Wow, I cannot believe that I am coming back after one year of delving into the Web.
Coming from a background of engineering, I feel like the web is the next Wonder of the World for me to visit.
This is my response letter to Cennydd Bowles’ article at A List Apart after my first year of Web Development at my company of more than 6 amazing people.
I am more well-versed in the art of learning
I now understand that learning is not a curve, but a plateau with somewhat stale moments, and a click of an idea that things come together. Learning is never easy, but then I found out about John Sonmez’s 10 Steps to Learn Anything Quickly course, where you first be clear what it is that you wish to learn, and then look around the certain topic, and then you finally set a goal for yourself of what you can accomplish within the first day of learning, and go do it now.
Understand that web development is a wide topic
This is where I have applied it for myself whilst learning how to use a CSS preprocessor SASS. I first look at the big picture, then for 10 minutes I list down the topics of this subject I wish to learn quickly, so that these topics will get me to my goal. I understand that web development is a wide topic so much so about these killer web design tips for example, however I discover through Wikipedia and others of what my learning scope should be for the meantime, and of course go through them all. Each one could take a few minutes to an hour, and I would normally have around 8. I feel that it is great to have a system for learning, so that I do not just get an idea by chance, which does happen, but is rare. Yes web development is such a wide topic, so I target on one and grab it.
Have a better grasp of what the web is all about
Better understand the responsibilities of being a web developer
I have had a few mistakes (more like many in fact) like failing to do backups, and failing at a migration, which are big tasks, however I feel more confident than ever after committing these few mistakes. I have realised that I will have mistakes all the time, but it is best to avoid them after learning them inside and out. This is even done by the Special Forces after their operations/missions, in that they make a review of what they could’ve done better, and further avoid any mistakes made in part of their teamwork and leadership. I understand this after having went through Military in the Philippines.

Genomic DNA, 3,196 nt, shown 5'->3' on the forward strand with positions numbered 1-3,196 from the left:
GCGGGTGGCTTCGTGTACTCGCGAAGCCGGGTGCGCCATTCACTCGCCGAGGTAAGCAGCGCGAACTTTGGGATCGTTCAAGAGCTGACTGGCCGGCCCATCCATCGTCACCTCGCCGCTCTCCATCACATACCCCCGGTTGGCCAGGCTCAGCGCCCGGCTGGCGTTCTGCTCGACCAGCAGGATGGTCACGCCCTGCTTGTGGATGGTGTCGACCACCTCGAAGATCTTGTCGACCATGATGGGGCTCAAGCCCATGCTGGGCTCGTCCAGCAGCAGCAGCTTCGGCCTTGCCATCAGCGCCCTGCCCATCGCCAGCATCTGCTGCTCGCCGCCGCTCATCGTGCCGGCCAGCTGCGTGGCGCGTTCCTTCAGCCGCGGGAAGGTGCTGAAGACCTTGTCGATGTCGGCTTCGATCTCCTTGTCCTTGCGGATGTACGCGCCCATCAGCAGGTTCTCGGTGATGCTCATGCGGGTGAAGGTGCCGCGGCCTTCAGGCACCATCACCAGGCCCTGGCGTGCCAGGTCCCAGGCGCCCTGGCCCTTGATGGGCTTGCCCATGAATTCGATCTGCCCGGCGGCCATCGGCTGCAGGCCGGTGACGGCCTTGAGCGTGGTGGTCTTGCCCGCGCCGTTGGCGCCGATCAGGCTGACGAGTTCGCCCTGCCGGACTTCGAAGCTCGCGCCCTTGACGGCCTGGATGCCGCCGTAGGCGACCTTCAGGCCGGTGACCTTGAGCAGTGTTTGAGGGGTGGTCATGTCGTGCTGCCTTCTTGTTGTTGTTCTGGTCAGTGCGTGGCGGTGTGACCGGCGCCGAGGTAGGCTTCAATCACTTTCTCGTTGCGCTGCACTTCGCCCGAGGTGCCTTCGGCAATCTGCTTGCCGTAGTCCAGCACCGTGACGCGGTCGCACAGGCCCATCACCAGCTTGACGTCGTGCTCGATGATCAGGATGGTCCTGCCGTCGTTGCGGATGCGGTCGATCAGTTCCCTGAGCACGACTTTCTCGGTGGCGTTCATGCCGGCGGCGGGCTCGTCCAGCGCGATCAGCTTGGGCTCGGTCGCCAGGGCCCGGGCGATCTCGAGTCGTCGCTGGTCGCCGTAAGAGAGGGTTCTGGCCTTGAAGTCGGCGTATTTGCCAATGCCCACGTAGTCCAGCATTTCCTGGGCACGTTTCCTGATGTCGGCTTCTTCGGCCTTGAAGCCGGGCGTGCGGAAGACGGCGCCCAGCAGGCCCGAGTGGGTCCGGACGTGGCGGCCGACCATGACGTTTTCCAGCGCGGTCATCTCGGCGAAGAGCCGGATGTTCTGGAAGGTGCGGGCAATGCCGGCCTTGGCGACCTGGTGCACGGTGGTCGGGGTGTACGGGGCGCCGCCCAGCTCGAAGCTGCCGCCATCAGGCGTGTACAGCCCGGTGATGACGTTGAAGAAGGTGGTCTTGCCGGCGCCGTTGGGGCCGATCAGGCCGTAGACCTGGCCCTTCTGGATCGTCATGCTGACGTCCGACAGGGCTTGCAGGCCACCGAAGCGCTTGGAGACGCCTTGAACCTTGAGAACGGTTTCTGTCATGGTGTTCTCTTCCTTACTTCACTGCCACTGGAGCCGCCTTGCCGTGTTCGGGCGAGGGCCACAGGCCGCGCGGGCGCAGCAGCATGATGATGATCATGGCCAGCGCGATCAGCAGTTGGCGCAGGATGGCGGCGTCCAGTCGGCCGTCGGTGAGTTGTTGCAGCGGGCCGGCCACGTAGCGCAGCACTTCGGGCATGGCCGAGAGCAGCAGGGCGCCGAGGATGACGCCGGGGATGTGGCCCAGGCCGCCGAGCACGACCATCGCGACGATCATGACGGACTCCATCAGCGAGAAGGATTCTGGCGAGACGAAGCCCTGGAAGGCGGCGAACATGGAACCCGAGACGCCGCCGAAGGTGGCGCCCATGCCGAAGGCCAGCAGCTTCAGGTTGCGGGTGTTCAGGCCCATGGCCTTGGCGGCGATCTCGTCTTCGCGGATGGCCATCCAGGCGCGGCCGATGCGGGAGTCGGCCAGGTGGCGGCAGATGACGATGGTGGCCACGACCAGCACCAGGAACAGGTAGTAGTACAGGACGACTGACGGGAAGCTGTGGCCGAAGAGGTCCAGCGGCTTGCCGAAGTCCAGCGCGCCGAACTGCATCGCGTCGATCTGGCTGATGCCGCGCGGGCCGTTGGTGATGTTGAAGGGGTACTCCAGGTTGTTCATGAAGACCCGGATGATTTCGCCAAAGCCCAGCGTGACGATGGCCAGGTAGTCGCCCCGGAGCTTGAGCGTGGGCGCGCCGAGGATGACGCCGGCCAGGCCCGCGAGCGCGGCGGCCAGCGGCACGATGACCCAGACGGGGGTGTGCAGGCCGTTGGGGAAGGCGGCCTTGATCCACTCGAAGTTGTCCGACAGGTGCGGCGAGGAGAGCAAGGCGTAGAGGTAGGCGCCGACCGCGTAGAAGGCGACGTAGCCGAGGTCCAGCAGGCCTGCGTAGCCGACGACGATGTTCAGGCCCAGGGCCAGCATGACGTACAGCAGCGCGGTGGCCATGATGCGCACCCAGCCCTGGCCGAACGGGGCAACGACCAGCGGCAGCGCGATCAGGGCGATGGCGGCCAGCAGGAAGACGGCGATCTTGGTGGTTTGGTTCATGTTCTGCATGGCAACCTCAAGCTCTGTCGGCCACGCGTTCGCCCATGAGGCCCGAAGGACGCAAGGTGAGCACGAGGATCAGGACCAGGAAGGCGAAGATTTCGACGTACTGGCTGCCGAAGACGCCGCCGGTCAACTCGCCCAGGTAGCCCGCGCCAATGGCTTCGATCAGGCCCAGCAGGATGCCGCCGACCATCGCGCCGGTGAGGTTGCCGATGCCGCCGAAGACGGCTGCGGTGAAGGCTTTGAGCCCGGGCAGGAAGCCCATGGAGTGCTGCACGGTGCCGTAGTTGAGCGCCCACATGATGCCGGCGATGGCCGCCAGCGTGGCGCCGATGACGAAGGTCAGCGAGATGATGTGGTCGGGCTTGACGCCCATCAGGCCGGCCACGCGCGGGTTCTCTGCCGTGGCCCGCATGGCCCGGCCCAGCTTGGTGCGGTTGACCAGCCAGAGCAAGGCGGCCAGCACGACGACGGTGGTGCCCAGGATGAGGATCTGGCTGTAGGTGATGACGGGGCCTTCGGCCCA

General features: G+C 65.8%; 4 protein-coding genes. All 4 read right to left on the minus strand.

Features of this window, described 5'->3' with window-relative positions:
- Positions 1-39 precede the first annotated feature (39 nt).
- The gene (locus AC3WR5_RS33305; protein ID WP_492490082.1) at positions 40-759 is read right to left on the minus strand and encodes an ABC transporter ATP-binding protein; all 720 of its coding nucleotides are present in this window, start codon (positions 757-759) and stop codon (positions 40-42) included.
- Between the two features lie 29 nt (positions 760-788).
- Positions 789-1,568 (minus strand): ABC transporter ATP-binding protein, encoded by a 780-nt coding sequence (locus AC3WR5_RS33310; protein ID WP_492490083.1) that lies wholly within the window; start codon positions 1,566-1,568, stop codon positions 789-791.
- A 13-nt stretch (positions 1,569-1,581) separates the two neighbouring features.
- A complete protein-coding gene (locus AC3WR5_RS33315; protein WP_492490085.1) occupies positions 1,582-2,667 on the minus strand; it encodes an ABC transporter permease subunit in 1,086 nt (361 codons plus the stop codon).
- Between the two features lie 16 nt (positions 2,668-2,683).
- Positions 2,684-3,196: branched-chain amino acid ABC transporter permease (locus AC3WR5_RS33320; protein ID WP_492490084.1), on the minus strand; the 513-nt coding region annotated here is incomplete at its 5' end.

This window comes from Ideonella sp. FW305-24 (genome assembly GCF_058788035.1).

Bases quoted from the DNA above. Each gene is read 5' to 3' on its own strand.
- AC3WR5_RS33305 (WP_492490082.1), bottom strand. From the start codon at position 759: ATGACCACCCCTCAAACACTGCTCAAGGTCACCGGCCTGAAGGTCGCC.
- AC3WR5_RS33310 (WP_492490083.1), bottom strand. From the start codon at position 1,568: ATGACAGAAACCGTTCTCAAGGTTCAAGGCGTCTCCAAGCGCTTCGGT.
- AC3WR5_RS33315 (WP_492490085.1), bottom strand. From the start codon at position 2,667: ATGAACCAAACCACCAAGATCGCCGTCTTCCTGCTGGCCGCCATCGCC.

Realise that there are lots of things for me to improve on
I have also noticed that I must think of the future of the code I am writing, that I must consider the future of my code all the time. This is a difference between a novice and a senior developer in that the senior will look towards the future, whilst the novice will only work within a set of lens. It’s best to get into the habits in the first place, and I believe that working first for a company instead of going through university to learn this is an even greater challenge yet a greater privilege. Commenting code, properly written code, clean and semantic code — all of this, for the future of Web Development and collaboration.
Much to learn in how I explain to others the foundation of my craft
I do realise that there are a lot of things for me to improve on. I am not great at 95% of what the Web has to offer, but I have a certain set of skills that I am developing of which I should dive down the life after seeing the depth of the sea. Let me focus on the 5% — my skill set — so that I am known for these among my peers. There is still much to learn in how I explain to others the foundation of my Craft. This is where I come in with theories and resources to best explain to them that I am firm with my decision and senses that ‘something is right’.